A month ago, the idea of a global recession in 2020 would have seemed absurd to most, and unlikely even to those in the know. Coronavirus was a problem in China that, much like Bird Flu, Swine Flu and SARS, would stay localised and affect only a small population of a country on the other side of the world. At worst, the problem could be managed by a small policy shift from the central banks of affected countries.
Today, the world is dealing with travel bans, complete cancellation of large gatherings and events, and of course, the stock markets are in freefall. Even with all of this happening, central banks and supposed financial experts told us only a few days ago that this will be nothing more than a temporary dip, that will be solved by returning to business as usual in a short amount of time. Does anyone remember the beginning of the 2008 Financial Crisis when we were told that the issue was localised to the selling of subprime mortgages in the US? Look how that turned out.
The idea of a short, sharp recovery or ‘V-shaped recession’ became all the less likely earlier this month when The Dow Jones Industrial Average in the US fell by 10%, which was its largest one-day percentage drop since the crash of October 1987, and the FTSE 100 in the UK posted similar results. Currencies around the world saw their values plummet and the accompanying mass sell-off of stocks as seen on trading charts was described by financial experts as flipping a switch from ‘uncertainty’ to ‘panic’.
Working From Home, Do They Know Something We Don’t?
Even some US senators, who were supposed to be exhibiting a steady hand to set an example to the rest of the country, began offloading stocks in an effort to save some of their investments. The senators in question are facing criticism and accusations of insider trading, but did they really know what was going to happen before the rest of us?
Republican Senator Kelly Loeffler from Georgia purchased somewhere between $100,000 and $250,000 worth of shares in Citrix, a software company that deals in remote working, back in February. This was long before the concept of mass working from home was even mentioned. Interestingly, shares in Citrix are up nearly 20% from their value this time last year, suggesting that businesses that facilitate working from home are set to make gains from the pandemic.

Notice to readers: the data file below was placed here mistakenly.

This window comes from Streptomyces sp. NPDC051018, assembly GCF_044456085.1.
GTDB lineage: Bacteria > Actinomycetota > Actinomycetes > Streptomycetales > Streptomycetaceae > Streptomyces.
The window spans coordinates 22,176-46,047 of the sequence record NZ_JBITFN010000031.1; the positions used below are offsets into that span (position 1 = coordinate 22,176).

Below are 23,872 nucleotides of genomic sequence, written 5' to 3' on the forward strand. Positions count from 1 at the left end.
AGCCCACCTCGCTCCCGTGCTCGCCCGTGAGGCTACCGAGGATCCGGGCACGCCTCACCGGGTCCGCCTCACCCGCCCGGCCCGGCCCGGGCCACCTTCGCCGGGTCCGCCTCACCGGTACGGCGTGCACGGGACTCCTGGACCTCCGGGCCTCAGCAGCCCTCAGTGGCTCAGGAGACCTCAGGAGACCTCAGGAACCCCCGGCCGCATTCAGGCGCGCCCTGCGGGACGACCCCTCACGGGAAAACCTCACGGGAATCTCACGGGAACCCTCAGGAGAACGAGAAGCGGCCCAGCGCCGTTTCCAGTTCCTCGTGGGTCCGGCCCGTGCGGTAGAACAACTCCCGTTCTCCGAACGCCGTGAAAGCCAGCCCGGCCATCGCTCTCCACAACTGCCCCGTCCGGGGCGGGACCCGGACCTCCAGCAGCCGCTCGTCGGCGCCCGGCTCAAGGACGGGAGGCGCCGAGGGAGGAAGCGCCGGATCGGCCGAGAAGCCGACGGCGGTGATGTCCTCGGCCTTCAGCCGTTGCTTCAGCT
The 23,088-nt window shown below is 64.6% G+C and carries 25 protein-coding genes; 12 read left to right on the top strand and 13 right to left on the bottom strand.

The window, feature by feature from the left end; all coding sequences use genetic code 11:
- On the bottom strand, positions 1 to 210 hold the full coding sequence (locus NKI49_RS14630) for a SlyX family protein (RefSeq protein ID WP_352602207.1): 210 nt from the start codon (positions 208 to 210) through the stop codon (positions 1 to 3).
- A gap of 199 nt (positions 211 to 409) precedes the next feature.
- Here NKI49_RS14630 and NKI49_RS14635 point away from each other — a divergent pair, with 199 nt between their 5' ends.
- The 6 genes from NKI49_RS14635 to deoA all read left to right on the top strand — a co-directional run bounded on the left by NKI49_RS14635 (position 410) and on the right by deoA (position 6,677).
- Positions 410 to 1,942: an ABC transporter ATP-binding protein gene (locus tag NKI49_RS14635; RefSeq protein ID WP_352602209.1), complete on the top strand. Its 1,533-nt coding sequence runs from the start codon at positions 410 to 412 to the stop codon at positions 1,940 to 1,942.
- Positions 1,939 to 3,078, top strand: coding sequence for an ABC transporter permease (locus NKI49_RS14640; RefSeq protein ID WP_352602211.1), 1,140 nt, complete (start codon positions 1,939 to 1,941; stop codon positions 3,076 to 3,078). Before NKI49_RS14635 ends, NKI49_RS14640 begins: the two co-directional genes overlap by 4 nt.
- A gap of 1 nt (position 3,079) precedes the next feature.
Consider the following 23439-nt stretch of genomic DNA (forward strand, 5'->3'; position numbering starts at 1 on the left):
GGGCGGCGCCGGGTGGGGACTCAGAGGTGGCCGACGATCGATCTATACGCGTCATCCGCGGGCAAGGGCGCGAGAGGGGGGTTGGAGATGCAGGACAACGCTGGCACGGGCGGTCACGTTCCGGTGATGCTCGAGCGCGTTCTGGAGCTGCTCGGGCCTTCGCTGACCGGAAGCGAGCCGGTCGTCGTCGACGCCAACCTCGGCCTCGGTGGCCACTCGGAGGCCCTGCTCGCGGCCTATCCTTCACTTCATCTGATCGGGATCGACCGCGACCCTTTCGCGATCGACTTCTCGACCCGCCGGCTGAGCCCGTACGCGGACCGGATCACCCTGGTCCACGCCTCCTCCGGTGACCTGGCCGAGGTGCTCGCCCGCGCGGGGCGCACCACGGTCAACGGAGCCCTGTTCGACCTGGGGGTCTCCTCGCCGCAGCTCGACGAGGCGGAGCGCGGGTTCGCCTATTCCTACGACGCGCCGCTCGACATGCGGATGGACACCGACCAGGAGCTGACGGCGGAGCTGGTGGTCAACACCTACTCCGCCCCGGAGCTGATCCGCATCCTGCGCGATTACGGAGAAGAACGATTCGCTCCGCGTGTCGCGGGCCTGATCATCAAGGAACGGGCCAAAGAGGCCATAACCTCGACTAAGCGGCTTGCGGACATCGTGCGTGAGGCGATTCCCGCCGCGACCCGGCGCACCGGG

One way that many businesses may stay afloat and potentially avoid the worst effects of the recession is to have as many of their workers as possible working remotely. Managing to walk the fine line between total self-isolation and continuing with business as usual will allow the economy to keep ticking over in certain sectors. Office workers in a variety of industries are perhaps the most suited to this new arrangement, closely followed by universities and other education-providers who will find the transition to video-based classes and Zoom-enabled meetups not too much of a challenge. It’s widely known that remote working has been shown to increase productivity when it’s by choice, but the jury is still out on whether forced working from home en-masse will see similar results.
A Poor Outlook
Whilst hope is certainly not totally lost, and there are a few lights at the end of the tunnel, experts are now talking about mitigating a recession that is already here rather than how to avoid one. China’s economy – the second biggest in the world, is unlikely to recover in the near future from the beating it took at the hands of COVID 19. Lack of spending has lowered the GDP outlooks for many countries, including the mighty USA, which according to Goldman Sachs will see a predicted 5% shrink between April and June.
In terms of the world economy as a whole, the number of experts who still believe a recession is uncertain is becoming a smaller and smaller club. Gita Gopinath, IMF Chief Economist, doesn’t think the economic effects of Coronavirus will stick around for long, but many, like Former US Government Economist, Kevin Hasset, say the chances of a long-term global recession are “close to 100%”.